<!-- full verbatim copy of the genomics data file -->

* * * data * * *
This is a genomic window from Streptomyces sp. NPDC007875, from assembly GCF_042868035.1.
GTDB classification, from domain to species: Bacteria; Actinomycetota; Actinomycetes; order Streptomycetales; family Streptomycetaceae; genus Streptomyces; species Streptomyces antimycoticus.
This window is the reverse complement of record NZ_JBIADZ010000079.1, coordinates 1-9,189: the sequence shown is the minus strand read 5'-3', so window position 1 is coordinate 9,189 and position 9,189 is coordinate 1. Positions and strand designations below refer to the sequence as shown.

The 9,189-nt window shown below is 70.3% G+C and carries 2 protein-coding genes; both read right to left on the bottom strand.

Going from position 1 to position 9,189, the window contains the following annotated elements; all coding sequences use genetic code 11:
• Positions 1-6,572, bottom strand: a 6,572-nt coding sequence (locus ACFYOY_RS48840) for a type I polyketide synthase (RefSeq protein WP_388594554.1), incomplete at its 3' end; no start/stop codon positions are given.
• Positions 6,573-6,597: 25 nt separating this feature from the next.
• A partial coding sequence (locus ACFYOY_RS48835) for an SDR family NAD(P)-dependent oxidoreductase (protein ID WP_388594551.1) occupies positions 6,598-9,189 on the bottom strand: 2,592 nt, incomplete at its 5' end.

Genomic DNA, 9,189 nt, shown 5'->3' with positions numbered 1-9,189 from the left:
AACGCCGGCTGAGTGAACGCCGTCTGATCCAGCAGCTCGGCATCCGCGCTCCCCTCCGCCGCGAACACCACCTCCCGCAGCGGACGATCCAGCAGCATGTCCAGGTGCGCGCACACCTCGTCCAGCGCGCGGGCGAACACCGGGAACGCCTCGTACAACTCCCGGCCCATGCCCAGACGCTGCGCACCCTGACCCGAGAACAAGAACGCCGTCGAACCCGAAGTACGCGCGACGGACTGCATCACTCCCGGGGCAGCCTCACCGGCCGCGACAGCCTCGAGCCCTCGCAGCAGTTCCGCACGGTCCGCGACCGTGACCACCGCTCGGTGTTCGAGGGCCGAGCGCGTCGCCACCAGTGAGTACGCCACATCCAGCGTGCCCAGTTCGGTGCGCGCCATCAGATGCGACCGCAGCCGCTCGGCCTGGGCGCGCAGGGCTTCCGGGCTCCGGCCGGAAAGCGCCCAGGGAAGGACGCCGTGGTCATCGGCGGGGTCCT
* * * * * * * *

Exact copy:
This is a genomic window from Streptomyces sp. NPDC007875, from assembly GCF_042868035.1.
GTDB classification, from domain to species: Bacteria; Actinomycetota; Actinomycetes; order Streptomycetales; family Streptomycetaceae; genus Streptomyces; species Streptomyces antimycoticus.
This window is the reverse complement of record NZ_JBIADZ010000079.1, coordinates 1-9,189: the sequence shown is the minus strand read 5'-3', so window position 1 is coordinate 9,189 and position 9,189 is coordinate 1. Positions and strand designations below refer to the sequence as shown.

The 9,189-nt window shown below is 70.3% G+C and carries 2 protein-coding genes; both read right to left on the bottom strand.

Going from position 1 to position 9,189, the window contains the following annotated elements; all coding sequences use genetic code 11:
• Positions 1-6,572, bottom strand: a 6,572-nt coding sequence (locus ACFYOY_RS48840) for a type I polyketide synthase (RefSeq protein WP_388594554.1), incomplete at its 3' end; no start/stop codon positions are given.
• Positions 6,573-6,597: 25 nt separating this feature from the next.
• A partial coding sequence (locus ACFYOY_RS48835) for an SDR family NAD(P)-dependent oxidoreductase (protein ID WP_388594551.1) occupies positions 6,598-9,189 on the bottom strand: 2,592 nt, incomplete at its 5' end.

Genomic DNA, 9,189 nt, shown 5'->3' with positions numbered 1-9,189 from the left:
AACGCCGGCTGAGTGAACGCCGTCTGATCCAGCAGCTCGGCATCCGCGCTCCCCTCCGCCGCGAACACCACCTCCCGCAGCGGACGATCCAGCAGCATGTCCAGGTGCGCGCACACCTCGTCCAGCGCGCGGGCGAACACCGGGAACGCCTCGTACAACTCCCGGCCCATGCCCAGACGCTGCGCACCCTGACCCGAGAACAAGAACGCCGTCGAACCCGAAGTACGCGCGACGGACTGCATCACTCCCGGGGCAGCCTCACCGGCCGCGACAGCCTCGAGCCCTCGCAGCAGTTCCGCACGGTCCGCGACCGTGACCACCGCTCGGTGTTCGAGGGCCGAGCGCGTCGCCACCAGTGAGTACGCCACATCCAGCGTGCCCAGTTCGGTGCGCGCCATCAGATGCGACCGCAGCCGCTCGGCCTGGGCGCGCAGGGCTTCCGGGCTCCGGCCGGAAAGCGCCCAGGGAAGGACGCCGTGGTCATCGGCGGGGTCCT